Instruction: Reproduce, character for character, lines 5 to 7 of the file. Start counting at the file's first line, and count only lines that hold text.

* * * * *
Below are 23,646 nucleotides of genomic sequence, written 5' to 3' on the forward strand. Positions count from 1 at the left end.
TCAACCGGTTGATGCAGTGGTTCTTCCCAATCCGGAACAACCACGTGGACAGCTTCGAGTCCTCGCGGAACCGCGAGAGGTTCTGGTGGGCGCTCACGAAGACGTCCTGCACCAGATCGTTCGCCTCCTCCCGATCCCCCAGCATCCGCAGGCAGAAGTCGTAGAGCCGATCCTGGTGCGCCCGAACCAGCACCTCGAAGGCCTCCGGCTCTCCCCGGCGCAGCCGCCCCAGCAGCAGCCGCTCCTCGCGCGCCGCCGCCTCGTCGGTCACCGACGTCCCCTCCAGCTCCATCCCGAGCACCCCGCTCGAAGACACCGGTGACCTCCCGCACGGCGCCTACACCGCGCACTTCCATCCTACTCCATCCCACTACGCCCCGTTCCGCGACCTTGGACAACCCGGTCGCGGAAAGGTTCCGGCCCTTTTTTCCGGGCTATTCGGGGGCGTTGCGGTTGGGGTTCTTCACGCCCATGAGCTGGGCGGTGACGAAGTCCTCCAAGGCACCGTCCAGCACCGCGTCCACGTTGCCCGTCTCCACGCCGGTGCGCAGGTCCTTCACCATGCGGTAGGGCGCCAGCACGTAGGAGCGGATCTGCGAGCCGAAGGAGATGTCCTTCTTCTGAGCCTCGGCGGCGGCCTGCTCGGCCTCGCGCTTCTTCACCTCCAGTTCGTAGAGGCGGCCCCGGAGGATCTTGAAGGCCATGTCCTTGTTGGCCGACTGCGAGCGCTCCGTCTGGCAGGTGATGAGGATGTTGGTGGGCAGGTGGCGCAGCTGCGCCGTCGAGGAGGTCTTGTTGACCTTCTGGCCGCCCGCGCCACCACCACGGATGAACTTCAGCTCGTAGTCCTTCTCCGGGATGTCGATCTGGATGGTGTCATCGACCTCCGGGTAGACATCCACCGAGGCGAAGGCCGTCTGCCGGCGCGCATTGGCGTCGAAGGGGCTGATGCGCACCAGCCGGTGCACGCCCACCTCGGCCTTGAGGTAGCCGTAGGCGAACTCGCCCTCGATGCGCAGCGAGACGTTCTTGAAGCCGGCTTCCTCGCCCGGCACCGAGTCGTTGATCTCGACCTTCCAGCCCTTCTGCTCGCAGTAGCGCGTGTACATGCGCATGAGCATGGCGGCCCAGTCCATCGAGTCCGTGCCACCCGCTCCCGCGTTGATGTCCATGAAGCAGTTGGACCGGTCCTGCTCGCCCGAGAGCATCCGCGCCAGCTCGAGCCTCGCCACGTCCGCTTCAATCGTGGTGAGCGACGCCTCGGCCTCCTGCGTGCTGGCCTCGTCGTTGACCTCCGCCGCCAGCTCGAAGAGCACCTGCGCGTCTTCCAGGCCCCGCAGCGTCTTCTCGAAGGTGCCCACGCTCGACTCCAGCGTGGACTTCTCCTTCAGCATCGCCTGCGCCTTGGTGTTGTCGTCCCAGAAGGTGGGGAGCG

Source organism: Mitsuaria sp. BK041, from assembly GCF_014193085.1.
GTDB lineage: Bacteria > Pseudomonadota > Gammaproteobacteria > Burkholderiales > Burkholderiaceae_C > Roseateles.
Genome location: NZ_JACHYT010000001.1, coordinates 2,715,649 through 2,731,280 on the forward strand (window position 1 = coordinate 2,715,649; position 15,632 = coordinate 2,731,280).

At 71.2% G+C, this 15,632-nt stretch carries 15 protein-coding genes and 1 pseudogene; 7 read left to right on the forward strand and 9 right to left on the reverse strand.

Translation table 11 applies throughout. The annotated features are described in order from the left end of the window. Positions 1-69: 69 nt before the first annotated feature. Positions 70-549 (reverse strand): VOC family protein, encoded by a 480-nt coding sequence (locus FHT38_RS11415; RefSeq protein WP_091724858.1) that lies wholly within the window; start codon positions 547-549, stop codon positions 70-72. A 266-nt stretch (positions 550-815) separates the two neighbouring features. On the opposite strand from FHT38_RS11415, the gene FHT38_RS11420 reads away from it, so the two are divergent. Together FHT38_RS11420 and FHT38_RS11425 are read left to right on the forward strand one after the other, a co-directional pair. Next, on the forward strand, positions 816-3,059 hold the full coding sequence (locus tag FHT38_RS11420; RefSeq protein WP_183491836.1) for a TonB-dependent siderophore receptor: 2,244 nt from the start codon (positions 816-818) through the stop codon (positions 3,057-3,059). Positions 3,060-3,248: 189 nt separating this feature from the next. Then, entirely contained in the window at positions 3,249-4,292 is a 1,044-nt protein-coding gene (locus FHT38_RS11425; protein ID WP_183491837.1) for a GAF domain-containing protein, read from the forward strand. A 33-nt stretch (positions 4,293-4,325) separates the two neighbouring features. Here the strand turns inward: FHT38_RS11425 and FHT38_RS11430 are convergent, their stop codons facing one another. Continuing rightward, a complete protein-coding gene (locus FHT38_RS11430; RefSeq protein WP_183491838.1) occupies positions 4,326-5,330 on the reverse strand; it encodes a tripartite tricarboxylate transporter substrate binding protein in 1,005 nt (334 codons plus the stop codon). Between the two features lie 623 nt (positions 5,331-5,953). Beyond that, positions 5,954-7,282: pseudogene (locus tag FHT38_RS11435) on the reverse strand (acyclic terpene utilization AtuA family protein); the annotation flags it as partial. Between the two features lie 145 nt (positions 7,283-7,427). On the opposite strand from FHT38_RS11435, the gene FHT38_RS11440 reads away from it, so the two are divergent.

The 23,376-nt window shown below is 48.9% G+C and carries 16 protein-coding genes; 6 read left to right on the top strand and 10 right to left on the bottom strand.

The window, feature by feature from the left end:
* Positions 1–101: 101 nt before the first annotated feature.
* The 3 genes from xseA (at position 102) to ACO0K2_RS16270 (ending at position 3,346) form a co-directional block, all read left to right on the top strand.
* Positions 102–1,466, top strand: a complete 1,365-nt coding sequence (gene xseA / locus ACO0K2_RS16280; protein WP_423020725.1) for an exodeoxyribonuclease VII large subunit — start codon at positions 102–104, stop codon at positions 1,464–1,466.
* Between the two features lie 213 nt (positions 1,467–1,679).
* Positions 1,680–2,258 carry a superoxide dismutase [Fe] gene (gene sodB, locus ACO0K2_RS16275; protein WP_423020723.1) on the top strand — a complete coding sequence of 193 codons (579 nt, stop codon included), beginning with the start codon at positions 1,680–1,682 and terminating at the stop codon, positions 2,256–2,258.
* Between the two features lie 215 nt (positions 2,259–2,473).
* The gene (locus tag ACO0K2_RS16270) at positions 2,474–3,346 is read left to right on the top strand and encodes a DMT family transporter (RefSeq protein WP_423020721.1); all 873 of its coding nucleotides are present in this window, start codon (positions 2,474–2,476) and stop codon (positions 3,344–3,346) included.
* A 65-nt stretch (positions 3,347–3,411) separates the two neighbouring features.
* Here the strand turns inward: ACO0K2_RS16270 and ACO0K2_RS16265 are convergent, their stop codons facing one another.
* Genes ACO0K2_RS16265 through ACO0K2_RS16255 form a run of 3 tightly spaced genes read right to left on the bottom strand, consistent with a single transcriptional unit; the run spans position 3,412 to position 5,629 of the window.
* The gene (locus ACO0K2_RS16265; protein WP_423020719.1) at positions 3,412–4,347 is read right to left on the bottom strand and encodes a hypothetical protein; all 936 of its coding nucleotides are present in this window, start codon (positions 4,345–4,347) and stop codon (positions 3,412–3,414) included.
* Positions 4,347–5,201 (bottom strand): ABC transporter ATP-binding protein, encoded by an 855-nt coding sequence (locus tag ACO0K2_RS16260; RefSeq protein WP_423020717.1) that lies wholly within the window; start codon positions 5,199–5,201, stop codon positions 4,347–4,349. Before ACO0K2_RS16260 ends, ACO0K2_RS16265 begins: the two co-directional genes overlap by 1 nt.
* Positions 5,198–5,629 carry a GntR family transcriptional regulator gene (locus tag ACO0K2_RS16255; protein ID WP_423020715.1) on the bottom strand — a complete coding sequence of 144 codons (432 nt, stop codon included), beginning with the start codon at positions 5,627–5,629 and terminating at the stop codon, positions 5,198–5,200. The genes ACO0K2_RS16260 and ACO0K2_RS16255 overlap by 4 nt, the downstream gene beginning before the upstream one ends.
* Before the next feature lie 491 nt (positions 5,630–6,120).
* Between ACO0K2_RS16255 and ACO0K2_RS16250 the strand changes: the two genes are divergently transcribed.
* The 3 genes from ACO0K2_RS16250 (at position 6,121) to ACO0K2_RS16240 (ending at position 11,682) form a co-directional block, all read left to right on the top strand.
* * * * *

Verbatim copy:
Genome location: NZ_JACHYT010000001.1, coordinates 2,715,649 through 2,731,280 on the forward strand (window position 1 = coordinate 2,715,649; position 15,632 = coordinate 2,731,280).

At 71.2% G+C, this 15,632-nt stretch carries 15 protein-coding genes and 1 pseudogene; 7 read left to right on the forward strand and 9 right to left on the reverse strand.

Translation table 11 applies throughout. The annotated features are described in order from the left end of the window. Positions 1-69: 69 nt before the first annotated feature. Positions 70-549 (reverse strand): VOC family protein, encoded by a 480-nt coding sequence (locus FHT38_RS11415; RefSeq protein WP_091724858.1) that lies wholly within the window; start codon positions 547-549, stop codon positions 70-72. A 266-nt stretch (positions 550-815) separates the two neighbouring features. On the opposite strand from FHT38_RS11415, the gene FHT38_RS11420 reads away from it, so the two are divergent. Together FHT38_RS11420 and FHT38_RS11425 are read left to right on the forward strand one after the other, a co-directional pair. Next, on the forward strand, positions 816-3,059 hold the full coding sequence (locus tag FHT38_RS11420; RefSeq protein WP_183491836.1) for a TonB-dependent siderophore receptor: 2,244 nt from the start codon (positions 816-818) through the stop codon (positions 3,057-3,059). Positions 3,060-3,248: 189 nt separating this feature from the next. Then, entirely contained in the window at positions 3,249-4,292 is a 1,044-nt protein-coding gene (locus FHT38_RS11425; protein ID WP_183491837.1) for a GAF domain-containing protein, read from the forward strand. A 33-nt stretch (positions 4,293-4,325) separates the two neighbouring features. Here the strand turns inward: FHT38_RS11425 and FHT38_RS11430 are convergent, their stop codons facing one another. Continuing rightward, a complete protein-coding gene (locus FHT38_RS11430; RefSeq protein WP_183491838.1) occupies positions 4,326-5,330 on the reverse strand; it encodes a tripartite tricarboxylate transporter substrate binding protein in 1,005 nt (334 codons plus the stop codon). Between the two features lie 623 nt (positions 5,331-5,953). Beyond that, positions 5,954-7,282: pseudogene (locus tag FHT38_RS11435) on the reverse strand (acyclic terpene utilization AtuA family protein); the annotation flags it as partial. Between the two features lie 145 nt (positions 7,283-7,427). On the opposite strand from FHT38_RS11435, the gene FHT38_RS11440 reads away from it, so the two are divergent.